Yes you do! You are also a very cute boy. Who are your favorite queens out there?
On the local level, Dusty Ray Bottoms is my best friend and someone I am so inspired by as a queen.  Brita Filter is really fantastic. Pixie Aventura is just one of the best, the way she dances. The way Brenda Dharling dances, so inspirational. Nobody dances like Brenda and Pixie. Nobody dresses like Monet X Change. She’s just got the greatest style. Brita and Dusty are my sisters. There’s nothing like New York drag. There’s just so much to offer and so much variety. On the more national level, I’ve always looked up to queens like Chad Michaels, Alaska and of course Bianca Del Rio.

Bianca is amazing.
And kind. For her level of success and the amount of annoyance she must get, she could be a real C U Next Tuesday, but she’s really nice.

So what dreams have you been sitting on?
I’ve had some great luck and some great success here in New York locally, but I aspire to reach a wider audience. Getting to travel more is a dream of mine, both in the U.S. and internationally. I’d like to see that happen. What’s interesting, my aspirations really started working in the theatre, and it’s really been drag that brought me back around. This past year I’ve had three different plays that incorporated my drag. So it really brought me back to acting. With all of my dreams, and there are many, if drag somehow brought me back to the theatre, on to a Broadway stage, that would be the big moment, that everything came full circle, everything happened for a reason. This is how I was suppose to do it.

I’m actually doing my 54 Below debut on January 31, my solo cabaret debut. The name of the show is “It Takes a Woman.” The theme is really all about that. It took dressing like a lady to take me to these new places. I’m very excited. I’ve seen a lot of shows there. I’ve done hair and makeup for a lot of ladies there, and to get gussied up and do my show there is something I’ve been dreaming about for a long time.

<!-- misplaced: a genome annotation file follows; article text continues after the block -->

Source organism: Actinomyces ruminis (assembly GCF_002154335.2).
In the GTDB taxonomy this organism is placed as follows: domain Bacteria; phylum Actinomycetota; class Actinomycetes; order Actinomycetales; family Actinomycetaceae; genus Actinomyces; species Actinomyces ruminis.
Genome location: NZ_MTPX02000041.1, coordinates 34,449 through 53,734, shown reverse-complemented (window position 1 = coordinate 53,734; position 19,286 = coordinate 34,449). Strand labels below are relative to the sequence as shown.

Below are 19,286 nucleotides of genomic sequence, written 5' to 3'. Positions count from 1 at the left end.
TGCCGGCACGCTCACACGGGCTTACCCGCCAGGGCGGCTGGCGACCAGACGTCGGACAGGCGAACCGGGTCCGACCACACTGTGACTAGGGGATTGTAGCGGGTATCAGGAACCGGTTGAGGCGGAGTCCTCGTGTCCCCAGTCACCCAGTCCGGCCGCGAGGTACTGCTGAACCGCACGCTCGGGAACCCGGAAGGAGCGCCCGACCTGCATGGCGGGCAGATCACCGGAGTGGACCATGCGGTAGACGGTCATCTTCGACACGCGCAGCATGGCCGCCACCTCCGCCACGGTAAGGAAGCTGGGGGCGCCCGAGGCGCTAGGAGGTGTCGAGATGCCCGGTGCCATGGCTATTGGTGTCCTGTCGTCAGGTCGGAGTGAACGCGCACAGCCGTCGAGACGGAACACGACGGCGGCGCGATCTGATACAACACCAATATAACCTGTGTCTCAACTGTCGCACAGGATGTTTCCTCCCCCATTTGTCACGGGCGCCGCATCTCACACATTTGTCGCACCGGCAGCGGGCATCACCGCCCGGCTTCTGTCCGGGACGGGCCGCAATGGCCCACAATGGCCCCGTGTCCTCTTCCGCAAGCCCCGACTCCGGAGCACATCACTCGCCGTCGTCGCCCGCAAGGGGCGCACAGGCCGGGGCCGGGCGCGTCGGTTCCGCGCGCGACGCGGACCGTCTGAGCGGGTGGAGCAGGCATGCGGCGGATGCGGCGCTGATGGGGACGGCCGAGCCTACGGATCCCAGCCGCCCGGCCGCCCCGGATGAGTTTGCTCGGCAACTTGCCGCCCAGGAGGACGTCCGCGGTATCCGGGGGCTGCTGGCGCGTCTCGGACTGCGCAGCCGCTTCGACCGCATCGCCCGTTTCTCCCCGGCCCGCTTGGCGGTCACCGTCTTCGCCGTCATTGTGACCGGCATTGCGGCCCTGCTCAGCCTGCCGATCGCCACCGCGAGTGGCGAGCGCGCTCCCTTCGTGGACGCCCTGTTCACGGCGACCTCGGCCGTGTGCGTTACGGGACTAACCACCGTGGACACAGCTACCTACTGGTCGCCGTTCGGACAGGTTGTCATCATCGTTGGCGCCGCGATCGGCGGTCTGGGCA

Photo by Davide Laffe

How do you handle your mistakes while performing?
Coming from the theatre, it’s a strength of mine, because that is live theatre. Live theatre is not perfect. It’s ever changing, there are constantly mistakes, some so small that the audience doesn’t notice, and sometimes they are bigger. They are more noticeable. Especially when they are more noticeable, that’s the time when you embrace them and not try to apologize for them or even try to hide them. Let them all hang out. Another thing I’ve heard of in the past is that a lot of people are afraid of drag queens. I like to be as approachable as I can. I think that when somebody sees that you make a mistake, it only makes you more human and more approachable.

Anything else that you’d like to say?
I’m just so thrilled joining the Therapy family, a legendary spot in gay nightlife here in New York City!

Eileen Shapiro

Best selling author of "The Star Trek Medical Reference Manual", and feature celebrity correspondent for Get Out Magazine, Louder Than War, and Huffington Post contributor, I've interviewed artists from Adam Ant, Cyndi Lauper, and Annie Lennox to Jennifer Hudson, Rick Springfield, LeAnn Rimes, and thousands in between. My interviews challenge the threat of imagination....